Being German I have been aware of Oktoberfest pretty much my entire life. Being a German you're asked some pretty standard questions over and over again by non-Germans;
"Have you driven on the autobahn?" - Yes, and by the way, the autobahn, isn't a special thing. It's just the German word for highway.
"Do you speak German?" - Ja
[insert random blind-siding questions about the atrocities of the holocaust here.]
And finally, "Have you been to Oktoberfest?"
Yes, yes I have.
The first time Johnathan and I went was 4 years ago. I had just gotten my job and I wasn't actually suppose to go. Johnathan was suppose to go without me. There is a group that we know that has been going on a trip to Munich for Oktoberfest for almost 20 years. The core people are usually the same with others coming and going. Every year there are newbies and returning people. It's pretty neat. They have reservations in 2 tents and a place they always stay. They have it down to a logistical dream!
But I will admit, while my first time was nice, I really didn't have that much fun.
When you walk up to the festival ground with the massive sea of humanity looking to get their drink on it's a sight to behold but it's overwhelming AF. Nothing in your life will prepare you for those fair grounds or beer tents. Tightly German controlled chaos. This was compounded by the fact that I didn't really know many people in our group other than my husband because they had all worked together or were currently working together (which included Johnathan.) So there I was, rando wife who happen to just get a job at the same place and was virtual stranger to them. They were all very lovely. But honestly, it was awkward.
This time around it was different.
I didn't feel like a rando wife coming along with a bunch of strangers that only my husband knew. I knew vaguely what to expect. I went with the mission to enjoy my time there. Be open to the potential for adventure and just enjoy my time with people I had either not seen in a while or to spend time with people I knew quite well but not really outside the work environment. Oh and I had a plan. Sure you CAN do Oktoberfest without a plan but to me that's the easiest way to get drowned in a sea of drunken people.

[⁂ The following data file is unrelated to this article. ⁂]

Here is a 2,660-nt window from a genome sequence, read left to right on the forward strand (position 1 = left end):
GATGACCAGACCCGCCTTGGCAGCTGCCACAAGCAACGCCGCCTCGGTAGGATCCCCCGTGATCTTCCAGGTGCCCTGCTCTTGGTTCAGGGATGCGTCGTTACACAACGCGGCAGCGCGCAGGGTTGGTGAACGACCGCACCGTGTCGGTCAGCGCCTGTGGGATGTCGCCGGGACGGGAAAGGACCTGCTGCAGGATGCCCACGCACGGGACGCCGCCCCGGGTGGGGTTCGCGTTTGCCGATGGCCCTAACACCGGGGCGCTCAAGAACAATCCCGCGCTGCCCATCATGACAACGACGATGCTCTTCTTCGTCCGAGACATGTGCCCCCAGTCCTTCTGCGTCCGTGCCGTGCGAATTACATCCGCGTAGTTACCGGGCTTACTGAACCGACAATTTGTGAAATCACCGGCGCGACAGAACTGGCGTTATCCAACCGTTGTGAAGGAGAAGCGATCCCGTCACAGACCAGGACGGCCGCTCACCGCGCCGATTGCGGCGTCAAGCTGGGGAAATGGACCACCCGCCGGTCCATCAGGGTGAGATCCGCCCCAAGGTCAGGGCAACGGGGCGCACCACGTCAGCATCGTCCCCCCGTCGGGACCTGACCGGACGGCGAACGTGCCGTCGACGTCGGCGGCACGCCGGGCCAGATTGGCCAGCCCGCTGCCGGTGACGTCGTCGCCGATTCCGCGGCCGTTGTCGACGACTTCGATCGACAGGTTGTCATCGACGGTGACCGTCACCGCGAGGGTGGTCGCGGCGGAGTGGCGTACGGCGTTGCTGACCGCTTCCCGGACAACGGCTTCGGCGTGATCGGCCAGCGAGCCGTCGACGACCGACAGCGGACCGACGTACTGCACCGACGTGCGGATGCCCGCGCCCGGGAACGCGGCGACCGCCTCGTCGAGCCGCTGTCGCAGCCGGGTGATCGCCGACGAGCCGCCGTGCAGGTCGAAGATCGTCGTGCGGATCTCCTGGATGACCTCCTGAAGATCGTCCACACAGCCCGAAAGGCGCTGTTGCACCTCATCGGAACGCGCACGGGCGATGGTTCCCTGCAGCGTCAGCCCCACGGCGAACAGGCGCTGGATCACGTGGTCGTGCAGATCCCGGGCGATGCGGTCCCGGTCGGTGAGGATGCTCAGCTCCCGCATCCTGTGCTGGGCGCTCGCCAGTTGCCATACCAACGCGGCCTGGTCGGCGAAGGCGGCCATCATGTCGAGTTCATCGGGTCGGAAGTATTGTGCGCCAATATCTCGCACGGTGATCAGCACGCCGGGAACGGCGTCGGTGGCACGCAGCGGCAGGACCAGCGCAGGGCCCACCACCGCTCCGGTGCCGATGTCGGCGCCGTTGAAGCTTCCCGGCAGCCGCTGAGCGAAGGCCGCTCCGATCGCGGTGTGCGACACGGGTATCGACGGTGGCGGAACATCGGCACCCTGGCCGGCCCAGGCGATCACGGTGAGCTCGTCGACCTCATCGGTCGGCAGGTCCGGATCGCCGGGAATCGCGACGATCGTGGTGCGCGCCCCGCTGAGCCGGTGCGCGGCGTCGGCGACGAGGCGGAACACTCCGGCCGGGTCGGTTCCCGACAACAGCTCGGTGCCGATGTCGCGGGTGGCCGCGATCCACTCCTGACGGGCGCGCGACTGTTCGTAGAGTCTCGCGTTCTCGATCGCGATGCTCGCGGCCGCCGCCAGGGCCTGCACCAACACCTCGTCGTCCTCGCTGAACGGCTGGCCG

This is by no means is a "how to" or "survival" guide it's more of a top tips from someone who hated their first Oktoberfest experience and wanted to do better the second time.
Top tip 1: Eat something! Seriously, this isn't just about the beer. I will eat German food any day of the week. It's the food I grew up eating so the fact that there is stall after stall of all my beloved German food is just super amazing. Plus food will help absorb beer.
Top tip 2: Don't just drink beer. Yes yes it's about beer but there are other things you can drink and still look like you're getting your drink on but you will save yourself a lot of agony later. And a mass is HUGE it's a liter and you can't drink a liter of anything that fast (no matter how hard you try) so by the time you get to the bottom of it, its generally warm and kind of blech. My preferred method is 1 radler (shandy...pananche...whatever you call it), 1 beer and then water. Drink rinse repeat. I managed to be the most sober person the whole weekend that wasn't under the legal drinking age and the only person without a hangover on Sunday morning. Go me.
Top tip 3: Pay the 3 euros and go into the old part of the festival. There is a great beer tent with entertainment that is JUST a band. More of the locals hang out there to get away from the tourists. The beer is better. It's stronger (keep that in mind when drinking....it sneaks up on people.) And it's just different than the rest of the festival grounds.
Top tip 4: Dirndls and lederhosen, wear 'em if you got 'em. Trust me ladies, no one looks bad in a dirndl. Personally I prefer the real ones (that's what I have) to the costumey ones (there is a big difference, you can tell.) But please understand if wonder bras were dresses, the dirndl would be it. Sure it took 2 people to get me into mine but we all lived to tell the tale. Also everyones butt looks great in lederhosen. I couldn't get Johnathan into a pair but one of these years I will.
Top tip 5: Speak up. Even if you don't speak the language if you're in a bind someone will help you. The place is crawling with police as well. Hell, it's got its own police station. Despite the fact that it's a festival all about drinking I never felt unsafe. I never felt like I was in a dangerous situation and I always felt like I could find someone to help me if I needed it.
Will I ever go back? I don't know but never say never. Also I love any excuse to stuff myself into my dirndl.